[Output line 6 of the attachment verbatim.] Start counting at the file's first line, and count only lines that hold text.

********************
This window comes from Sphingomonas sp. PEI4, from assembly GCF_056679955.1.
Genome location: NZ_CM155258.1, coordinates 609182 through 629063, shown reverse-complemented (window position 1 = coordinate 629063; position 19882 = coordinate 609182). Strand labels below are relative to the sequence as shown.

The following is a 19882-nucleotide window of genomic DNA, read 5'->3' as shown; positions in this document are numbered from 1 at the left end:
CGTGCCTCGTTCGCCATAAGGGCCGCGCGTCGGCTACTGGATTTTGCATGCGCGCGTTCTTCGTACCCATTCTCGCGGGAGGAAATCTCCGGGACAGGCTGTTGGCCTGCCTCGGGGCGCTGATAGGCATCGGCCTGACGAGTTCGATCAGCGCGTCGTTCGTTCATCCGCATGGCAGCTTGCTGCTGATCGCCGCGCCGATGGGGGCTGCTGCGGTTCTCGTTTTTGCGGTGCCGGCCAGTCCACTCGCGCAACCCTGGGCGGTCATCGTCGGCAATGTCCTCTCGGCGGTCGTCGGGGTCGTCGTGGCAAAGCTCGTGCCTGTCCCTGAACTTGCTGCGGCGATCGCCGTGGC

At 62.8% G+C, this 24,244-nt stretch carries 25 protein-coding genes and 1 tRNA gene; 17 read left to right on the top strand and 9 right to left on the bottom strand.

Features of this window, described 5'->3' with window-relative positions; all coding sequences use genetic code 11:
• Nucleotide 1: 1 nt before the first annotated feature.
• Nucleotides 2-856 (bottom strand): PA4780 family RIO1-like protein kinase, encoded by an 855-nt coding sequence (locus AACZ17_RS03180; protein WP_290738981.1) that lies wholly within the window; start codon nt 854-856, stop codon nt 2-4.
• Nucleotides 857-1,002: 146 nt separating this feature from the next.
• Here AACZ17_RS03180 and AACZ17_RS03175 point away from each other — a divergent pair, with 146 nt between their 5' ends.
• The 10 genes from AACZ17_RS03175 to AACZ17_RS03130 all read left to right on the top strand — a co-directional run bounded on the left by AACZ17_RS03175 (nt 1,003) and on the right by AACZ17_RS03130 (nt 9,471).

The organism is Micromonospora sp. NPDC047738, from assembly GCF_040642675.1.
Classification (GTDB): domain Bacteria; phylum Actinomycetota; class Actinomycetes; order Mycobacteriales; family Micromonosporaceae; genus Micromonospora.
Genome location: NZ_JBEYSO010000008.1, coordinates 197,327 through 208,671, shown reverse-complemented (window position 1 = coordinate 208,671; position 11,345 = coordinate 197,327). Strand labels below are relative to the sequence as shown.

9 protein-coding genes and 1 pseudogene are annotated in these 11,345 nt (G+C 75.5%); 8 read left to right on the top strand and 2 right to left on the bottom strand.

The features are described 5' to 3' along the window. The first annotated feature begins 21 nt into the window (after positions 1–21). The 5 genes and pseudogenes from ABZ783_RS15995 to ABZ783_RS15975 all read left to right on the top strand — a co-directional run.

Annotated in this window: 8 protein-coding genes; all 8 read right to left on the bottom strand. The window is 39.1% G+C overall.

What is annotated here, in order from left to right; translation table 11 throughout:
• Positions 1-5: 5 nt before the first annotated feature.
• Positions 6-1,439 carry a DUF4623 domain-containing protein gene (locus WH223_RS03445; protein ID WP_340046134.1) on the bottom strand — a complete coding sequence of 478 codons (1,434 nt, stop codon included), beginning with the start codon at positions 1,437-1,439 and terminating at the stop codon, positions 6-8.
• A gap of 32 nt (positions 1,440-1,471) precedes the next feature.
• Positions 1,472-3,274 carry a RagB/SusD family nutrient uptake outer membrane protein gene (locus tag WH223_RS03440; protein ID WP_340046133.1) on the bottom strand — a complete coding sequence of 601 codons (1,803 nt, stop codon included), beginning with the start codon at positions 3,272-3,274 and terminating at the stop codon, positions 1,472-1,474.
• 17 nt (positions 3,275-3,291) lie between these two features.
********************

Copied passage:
Features of this window, described 5'->3' with window-relative positions; all coding sequences use genetic code 11: